Pirate Duck is on an adventure with Emojis



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You are probably thinking right now: “Oh no! Ryan is at again and now he’s made a new character out of Perler Beads, what can he be doing now.” As many of you know for the last two years, I have been reading and practicing the Teach like a Pirate way by Dave Burgess. Just this last week, the newest book, Play like a Pirate by Quinn Rollins was released. Sadly, I’m still waiting on my copy (errr!) to arrive, but that doesn’t mean I can’t start using a little PlayLap, XPLAP and Tlap together to create a fun writing lesson.

Above is my new buddy Pirate Duck, based on Rollins’ rubber ducky he uses for a lot of his lessons. My new prompt for my middle school students for writing is to use Perler Beads as an introduction to writing. I have used everything from Powerman and Iron Fist to Jiji St Math achievement badges in the last couple of months. How this lesson works is when students walk in for the day, they see Pirate Duck sitting on something, in this case, he is resting on Google Drawings, which means students must create a story lesson using Pirate Duck with Google Drawings. This can be anything from a Double Entry Journal to creating story slides they can later use with Google Slides, Sway or even Adobe Slate.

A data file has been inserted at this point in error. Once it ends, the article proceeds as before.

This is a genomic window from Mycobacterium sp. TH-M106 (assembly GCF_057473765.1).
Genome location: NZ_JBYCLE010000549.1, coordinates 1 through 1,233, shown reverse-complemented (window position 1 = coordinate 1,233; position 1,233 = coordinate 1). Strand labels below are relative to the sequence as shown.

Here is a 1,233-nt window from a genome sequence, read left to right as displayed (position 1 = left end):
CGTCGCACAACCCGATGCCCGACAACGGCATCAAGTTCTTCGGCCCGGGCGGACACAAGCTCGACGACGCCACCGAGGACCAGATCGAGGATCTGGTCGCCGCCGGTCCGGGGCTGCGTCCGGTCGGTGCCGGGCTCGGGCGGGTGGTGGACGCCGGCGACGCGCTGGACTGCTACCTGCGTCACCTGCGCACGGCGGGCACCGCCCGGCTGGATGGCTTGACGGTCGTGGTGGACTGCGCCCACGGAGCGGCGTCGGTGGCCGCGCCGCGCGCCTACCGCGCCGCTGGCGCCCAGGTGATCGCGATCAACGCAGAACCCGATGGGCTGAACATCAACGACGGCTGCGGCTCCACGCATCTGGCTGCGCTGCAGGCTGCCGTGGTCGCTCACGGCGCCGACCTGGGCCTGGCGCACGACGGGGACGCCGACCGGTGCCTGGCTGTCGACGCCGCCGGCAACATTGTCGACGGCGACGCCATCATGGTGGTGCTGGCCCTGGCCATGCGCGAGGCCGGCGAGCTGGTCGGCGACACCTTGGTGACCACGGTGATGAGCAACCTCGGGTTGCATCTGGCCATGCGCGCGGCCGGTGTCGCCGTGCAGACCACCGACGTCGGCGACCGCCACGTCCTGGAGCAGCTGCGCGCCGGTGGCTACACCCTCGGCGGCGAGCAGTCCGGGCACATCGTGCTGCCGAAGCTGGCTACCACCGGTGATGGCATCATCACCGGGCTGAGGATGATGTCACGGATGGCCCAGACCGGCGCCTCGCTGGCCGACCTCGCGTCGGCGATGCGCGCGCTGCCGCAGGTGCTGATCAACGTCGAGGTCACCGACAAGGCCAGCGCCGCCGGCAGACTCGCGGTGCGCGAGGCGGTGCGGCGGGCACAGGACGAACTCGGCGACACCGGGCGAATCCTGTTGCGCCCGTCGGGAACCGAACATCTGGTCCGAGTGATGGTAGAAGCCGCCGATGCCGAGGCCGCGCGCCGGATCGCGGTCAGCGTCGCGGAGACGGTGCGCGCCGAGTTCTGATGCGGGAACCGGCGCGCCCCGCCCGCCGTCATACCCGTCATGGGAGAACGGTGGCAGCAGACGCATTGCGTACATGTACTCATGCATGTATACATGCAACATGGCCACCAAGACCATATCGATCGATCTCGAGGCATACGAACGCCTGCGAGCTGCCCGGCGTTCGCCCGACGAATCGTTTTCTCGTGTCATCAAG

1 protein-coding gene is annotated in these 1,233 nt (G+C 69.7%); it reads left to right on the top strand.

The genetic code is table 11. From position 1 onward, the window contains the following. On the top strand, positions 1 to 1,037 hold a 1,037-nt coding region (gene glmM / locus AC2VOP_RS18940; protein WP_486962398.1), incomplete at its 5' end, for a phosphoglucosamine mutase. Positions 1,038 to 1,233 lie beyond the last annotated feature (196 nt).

Next, I put out my Pez dispensers. I have three emoji types and they will determine the mood of the story, in this case the crying happy emoji. This means the students have to make this story about Pirate Duck not only comical, but really comical. I give them an option to play their digital switch card, where they can switch out the emoji for another type if they feel they can’t write a story using the shown emoji.  The next is my Minion Pez dispenser. Now, the ease way would be them using a Minion in the story, but I want my students to really dig into their creativity. So, they have to use aspects of the Minion in their story. This can be from curiosity, to slap stick humor to love of bananas. I leave it pretty open, but they can’t use a Minion, not even Bob (sorry).

From there, the students will create their stories and then share them with the class anyway they like as I mentioned earlier. This is a simple creativity writing process that allows for a lot of play with students’ stories and to step out and use their various writing tools. Give it a try today.


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